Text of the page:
(Jamestown) Russia is becoming increasingly a Muslim country. Out of a total population of over 146 million (including two million in annexed Crimea), it counts about 15 million people of Muslim background—even if not all are believers and even fewer practice Islam. Given forthcoming demographic changes, by around 2050 Muslims will represent between one third (according to the most conservative estimates) and one half (according to the most ‘alarmist’ assessments) of the Russian population. This ‘Islamization’ of Russia—not in the sense of radical Islam but of a rising number of citizens self-referring to Islam—will impact both Russia’s domestic situation and its foreign policy options in the medium and long term. Islam’s growing importance in Russia will shape the future of the country in at least five main directions: the overall demographic balance of the country; the strategy of ‘normalizing’ the regions of the North Caucasus; Russia’s migration policy; Russia’s positioning on the international scene; and the transformation of Russian national identity.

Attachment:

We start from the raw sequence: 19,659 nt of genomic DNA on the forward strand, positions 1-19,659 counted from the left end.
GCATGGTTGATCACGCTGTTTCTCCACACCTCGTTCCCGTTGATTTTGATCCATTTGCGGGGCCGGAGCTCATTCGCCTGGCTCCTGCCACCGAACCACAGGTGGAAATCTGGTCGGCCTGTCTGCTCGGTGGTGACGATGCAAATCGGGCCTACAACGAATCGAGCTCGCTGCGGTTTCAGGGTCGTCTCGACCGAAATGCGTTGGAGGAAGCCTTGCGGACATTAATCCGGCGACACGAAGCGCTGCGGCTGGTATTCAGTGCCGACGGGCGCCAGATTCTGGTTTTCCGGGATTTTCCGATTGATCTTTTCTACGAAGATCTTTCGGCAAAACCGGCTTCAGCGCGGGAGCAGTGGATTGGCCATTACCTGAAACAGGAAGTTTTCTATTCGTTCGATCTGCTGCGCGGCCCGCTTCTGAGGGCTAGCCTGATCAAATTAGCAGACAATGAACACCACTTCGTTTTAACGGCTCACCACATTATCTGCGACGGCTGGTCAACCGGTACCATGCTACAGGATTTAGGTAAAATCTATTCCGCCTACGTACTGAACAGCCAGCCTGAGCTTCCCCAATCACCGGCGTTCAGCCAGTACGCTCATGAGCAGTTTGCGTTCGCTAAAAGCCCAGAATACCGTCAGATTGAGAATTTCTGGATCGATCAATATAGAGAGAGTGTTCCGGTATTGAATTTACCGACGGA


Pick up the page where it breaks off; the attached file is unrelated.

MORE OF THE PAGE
The Russian authorities’ incessant promotion of the Russian Orthodox Church, Orthodox symbols, and supposed “Orthodox cultural values” hides an understudied, contradictory trend: Russia is becoming increasingly a Muslim country. Russia counts about 15 million people (in a total population of over 146 million, including two million in annexed Crimea) of Muslim background, or about 11 percent of its population. All are not fervent believers, and even fewer practice Islam routinely. Moscow has the largest Muslim community in Europe: about one million Muslim residents and up to 1.5 million Muslim migrant workers. Given demographic changes, Muslims will represent between one third (the most conservative estimate) and one half (the most generous estimate) of the Russian population by around 2050. […]
Read More © The Jamestown Foundation